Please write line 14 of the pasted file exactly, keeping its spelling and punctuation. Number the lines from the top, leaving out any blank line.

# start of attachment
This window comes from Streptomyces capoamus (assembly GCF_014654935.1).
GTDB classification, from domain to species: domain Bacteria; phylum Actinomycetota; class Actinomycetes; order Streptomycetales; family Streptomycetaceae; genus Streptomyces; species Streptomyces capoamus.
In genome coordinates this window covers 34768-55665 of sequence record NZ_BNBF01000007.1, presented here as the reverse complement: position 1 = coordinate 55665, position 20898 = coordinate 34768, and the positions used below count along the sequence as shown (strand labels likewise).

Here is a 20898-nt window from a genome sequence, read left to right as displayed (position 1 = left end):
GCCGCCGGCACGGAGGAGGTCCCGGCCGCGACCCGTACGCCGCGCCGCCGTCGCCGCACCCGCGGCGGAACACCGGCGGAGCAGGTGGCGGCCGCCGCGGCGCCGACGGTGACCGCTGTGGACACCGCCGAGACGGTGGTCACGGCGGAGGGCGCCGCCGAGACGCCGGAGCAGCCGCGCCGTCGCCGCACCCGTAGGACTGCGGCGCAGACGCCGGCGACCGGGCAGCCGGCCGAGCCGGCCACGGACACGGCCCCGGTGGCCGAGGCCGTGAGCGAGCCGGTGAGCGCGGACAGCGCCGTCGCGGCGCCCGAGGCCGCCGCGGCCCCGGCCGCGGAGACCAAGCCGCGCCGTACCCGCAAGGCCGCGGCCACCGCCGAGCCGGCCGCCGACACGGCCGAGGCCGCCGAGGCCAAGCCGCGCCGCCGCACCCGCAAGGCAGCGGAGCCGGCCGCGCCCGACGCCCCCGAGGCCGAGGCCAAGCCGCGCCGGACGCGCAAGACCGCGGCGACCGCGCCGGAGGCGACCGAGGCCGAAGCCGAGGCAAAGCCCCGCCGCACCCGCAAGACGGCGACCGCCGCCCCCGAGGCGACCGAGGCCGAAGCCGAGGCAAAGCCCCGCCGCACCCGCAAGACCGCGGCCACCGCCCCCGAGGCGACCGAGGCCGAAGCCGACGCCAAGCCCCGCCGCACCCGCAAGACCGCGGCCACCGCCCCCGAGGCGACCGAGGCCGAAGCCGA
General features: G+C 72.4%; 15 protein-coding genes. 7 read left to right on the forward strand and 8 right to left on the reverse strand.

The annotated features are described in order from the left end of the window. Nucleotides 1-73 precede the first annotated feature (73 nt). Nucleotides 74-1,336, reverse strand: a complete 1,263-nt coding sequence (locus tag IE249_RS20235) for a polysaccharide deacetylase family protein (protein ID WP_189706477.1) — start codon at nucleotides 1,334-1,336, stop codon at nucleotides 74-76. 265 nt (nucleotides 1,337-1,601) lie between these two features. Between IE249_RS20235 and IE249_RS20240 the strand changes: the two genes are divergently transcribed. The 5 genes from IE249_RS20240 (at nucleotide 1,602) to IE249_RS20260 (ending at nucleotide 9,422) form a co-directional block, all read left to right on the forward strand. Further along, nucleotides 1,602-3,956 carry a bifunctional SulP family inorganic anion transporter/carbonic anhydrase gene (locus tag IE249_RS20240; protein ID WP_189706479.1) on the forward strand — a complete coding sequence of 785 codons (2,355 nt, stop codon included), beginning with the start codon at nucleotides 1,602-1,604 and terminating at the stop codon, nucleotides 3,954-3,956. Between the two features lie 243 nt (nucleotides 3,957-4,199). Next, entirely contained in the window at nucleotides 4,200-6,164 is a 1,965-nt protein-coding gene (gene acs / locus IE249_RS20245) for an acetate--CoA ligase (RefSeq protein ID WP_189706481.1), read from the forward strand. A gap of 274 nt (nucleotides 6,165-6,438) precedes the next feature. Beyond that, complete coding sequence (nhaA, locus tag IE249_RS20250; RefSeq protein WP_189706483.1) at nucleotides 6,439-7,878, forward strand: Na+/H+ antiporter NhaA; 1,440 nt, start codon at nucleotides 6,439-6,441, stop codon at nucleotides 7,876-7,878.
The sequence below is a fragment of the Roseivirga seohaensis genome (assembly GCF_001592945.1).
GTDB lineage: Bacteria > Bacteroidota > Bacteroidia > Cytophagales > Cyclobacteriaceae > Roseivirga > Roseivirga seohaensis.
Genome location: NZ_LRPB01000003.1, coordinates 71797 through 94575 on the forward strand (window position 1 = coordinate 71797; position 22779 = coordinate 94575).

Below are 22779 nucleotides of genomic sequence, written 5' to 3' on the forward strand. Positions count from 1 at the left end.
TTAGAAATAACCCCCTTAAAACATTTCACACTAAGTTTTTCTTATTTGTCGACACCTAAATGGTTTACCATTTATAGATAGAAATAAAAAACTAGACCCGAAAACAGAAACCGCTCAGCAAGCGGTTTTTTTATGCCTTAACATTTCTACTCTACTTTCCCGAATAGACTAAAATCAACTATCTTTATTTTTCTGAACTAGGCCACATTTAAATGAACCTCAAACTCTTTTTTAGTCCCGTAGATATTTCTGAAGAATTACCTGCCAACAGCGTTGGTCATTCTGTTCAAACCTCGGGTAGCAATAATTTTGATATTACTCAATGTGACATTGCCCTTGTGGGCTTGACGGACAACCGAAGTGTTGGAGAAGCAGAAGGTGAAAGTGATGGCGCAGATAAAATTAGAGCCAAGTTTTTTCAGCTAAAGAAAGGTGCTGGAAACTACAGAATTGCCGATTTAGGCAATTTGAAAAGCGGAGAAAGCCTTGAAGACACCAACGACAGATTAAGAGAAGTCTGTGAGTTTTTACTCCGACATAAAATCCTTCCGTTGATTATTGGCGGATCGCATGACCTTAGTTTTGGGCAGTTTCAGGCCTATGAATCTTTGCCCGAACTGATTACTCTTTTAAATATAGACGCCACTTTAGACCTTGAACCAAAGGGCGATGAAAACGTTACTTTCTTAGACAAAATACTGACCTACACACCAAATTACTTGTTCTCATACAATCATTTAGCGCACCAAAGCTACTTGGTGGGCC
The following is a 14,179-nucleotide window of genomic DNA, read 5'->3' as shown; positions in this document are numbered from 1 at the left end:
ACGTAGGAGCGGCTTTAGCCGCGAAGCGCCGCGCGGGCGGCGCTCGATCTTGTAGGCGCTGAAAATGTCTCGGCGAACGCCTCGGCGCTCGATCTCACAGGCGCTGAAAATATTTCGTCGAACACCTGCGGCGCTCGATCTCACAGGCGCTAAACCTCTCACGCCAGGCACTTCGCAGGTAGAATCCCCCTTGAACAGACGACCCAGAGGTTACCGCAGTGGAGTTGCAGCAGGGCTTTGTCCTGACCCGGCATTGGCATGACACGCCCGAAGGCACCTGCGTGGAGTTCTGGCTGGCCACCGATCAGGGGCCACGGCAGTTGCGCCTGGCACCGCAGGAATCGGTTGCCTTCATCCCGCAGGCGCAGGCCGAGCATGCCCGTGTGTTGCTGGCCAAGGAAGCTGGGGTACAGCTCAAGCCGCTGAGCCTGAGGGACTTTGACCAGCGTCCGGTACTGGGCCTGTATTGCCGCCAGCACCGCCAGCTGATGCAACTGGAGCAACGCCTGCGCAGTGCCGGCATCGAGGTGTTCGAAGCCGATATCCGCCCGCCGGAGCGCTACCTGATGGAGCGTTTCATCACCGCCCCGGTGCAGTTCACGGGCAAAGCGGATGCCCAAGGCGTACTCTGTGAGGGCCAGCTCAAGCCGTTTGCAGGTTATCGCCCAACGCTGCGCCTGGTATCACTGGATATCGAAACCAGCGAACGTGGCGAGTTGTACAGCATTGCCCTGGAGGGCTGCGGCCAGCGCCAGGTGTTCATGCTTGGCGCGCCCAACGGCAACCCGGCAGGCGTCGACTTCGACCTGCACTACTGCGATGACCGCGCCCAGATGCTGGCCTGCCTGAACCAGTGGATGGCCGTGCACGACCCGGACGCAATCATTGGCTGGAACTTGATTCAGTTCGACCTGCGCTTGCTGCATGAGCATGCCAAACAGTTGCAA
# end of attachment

ACGTAGGAGCGGCTTTAGCCGCGAAGCGCCGCGCGGGCGGCGCTCGATCTTGTAGGCGCTGAAAATGTCTCGGCGAACGCCTCGGCGCTCGATCTCACAGGCGCTGAAAATATTTCGTCGAACACCTGCGGCGCTCGATCTCACAGGCGCTAAACCTCTCACGCCAGGCACTTCGCAGGTAGAATCCCCCTTGAACAGACGACCCAGAGGTTACCGCAGTGGAGTTGCAGCAGGGCTTTGTCCTGACCCGGCATTGGCATGACACGCCCGAAGGCACCTGCGTGGAGTTCTGGCTGGCCACCGATCAGGGGCCACGGCAGTTGCGCCTGGCACCGCAGGAATCGGTTGCCTTCATCCCGCAGGCGCAGGCCGAGCATGCCCGTGTGTTGCTGGCCAAGGAAGCTGGGGTACAGCTCAAGCCGCTGAGCCTGAGGGACTTTGACCAGCGTCCGGTACTGGGCCTGTATTGCCGCCAGCACCGCCAGCTGATGCAACTGGAGCAACGCCTGCGCAGTGCCGGCATCGAGGTGTTCGAAGCCGATATCCGCCCGCCGGAGCGCTACCTGATGGAGCGTTTCATCACCGCCCCGGTGCAGTTCACGGGCAAAGCGGATGCCCAAGGCGTACTCTGTGAGGGCCAGCTCAAGCCGTTTGCAGGTTATCGCCCAACGCTGCGCCTGGTATCACTGGATATCGAAACCAGCGAACGTGGCGAGTTGTACAGCATTGCCCTGGAGGGCTGCGGCCAGCGCCAGGTGTTCATGCTTGGCGCGCCCAACGGCAACCCGGCAGGCGTCGACTTCGACCTGCACTACTGCGATGACCGCGCCCAGATGCTGGCCTGCCTGAACCAGTGGATGGCCGTGCACGACCCGGACGCAATCATTGGCTGGAACTTGATTCAGTTCGACCTGCGCTTGCTGCATGAGCATGCCAAACAGTTGCAA